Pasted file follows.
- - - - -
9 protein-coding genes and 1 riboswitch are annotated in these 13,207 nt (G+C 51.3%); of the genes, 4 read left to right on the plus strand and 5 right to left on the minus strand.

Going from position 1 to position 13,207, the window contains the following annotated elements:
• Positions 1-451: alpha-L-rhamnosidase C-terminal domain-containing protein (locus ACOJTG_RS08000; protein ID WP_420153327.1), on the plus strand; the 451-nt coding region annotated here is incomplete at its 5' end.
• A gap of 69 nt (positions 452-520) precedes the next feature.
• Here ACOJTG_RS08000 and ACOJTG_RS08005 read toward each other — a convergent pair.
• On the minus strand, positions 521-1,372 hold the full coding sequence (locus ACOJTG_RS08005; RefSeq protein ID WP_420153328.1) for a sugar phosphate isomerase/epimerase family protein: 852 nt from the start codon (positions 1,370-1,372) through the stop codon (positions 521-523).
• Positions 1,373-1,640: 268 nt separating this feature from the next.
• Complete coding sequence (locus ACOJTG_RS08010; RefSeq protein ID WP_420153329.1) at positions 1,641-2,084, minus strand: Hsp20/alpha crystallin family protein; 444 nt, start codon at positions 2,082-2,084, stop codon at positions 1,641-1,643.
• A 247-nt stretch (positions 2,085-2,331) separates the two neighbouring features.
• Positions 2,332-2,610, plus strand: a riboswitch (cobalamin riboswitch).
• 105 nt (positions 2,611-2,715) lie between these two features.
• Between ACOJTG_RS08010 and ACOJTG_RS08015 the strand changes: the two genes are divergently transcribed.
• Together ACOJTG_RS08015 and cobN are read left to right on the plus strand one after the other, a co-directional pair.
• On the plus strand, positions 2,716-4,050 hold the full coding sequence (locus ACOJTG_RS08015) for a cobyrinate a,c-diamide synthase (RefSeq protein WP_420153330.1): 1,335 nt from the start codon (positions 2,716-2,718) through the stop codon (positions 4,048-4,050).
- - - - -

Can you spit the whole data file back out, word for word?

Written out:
9 protein-coding genes and 1 riboswitch are annotated in these 13,207 nt (G+C 51.3%); of the genes, 4 read left to right on the plus strand and 5 right to left on the minus strand.

Going from position 1 to position 13,207, the window contains the following annotated elements:
• Positions 1-451: alpha-L-rhamnosidase C-terminal domain-containing protein (locus ACOJTG_RS08000; protein ID WP_420153327.1), on the plus strand; the 451-nt coding region annotated here is incomplete at its 5' end.
• A gap of 69 nt (positions 452-520) precedes the next feature.
• Here ACOJTG_RS08000 and ACOJTG_RS08005 read toward each other — a convergent pair.
• On the minus strand, positions 521-1,372 hold the full coding sequence (locus ACOJTG_RS08005; RefSeq protein ID WP_420153328.1) for a sugar phosphate isomerase/epimerase family protein: 852 nt from the start codon (positions 1,370-1,372) through the stop codon (positions 521-523).
• Positions 1,373-1,640: 268 nt separating this feature from the next.
• Complete coding sequence (locus ACOJTG_RS08010; RefSeq protein ID WP_420153329.1) at positions 1,641-2,084, minus strand: Hsp20/alpha crystallin family protein; 444 nt, start codon at positions 2,082-2,084, stop codon at positions 1,641-1,643.
• A 247-nt stretch (positions 2,085-2,331) separates the two neighbouring features.
• Positions 2,332-2,610, plus strand: a riboswitch (cobalamin riboswitch).
• 105 nt (positions 2,611-2,715) lie between these two features.
• Between ACOJTG_RS08010 and ACOJTG_RS08015 the strand changes: the two genes are divergently transcribed.
• Together ACOJTG_RS08015 and cobN are read left to right on the plus strand one after the other, a co-directional pair.
• On the plus strand, positions 2,716-4,050 hold the full coding sequence (locus ACOJTG_RS08015) for a cobyrinate a,c-diamide synthase (RefSeq protein WP_420153330.1): 1,335 nt from the start codon (positions 2,716-2,718) through the stop codon (positions 4,048-4,050).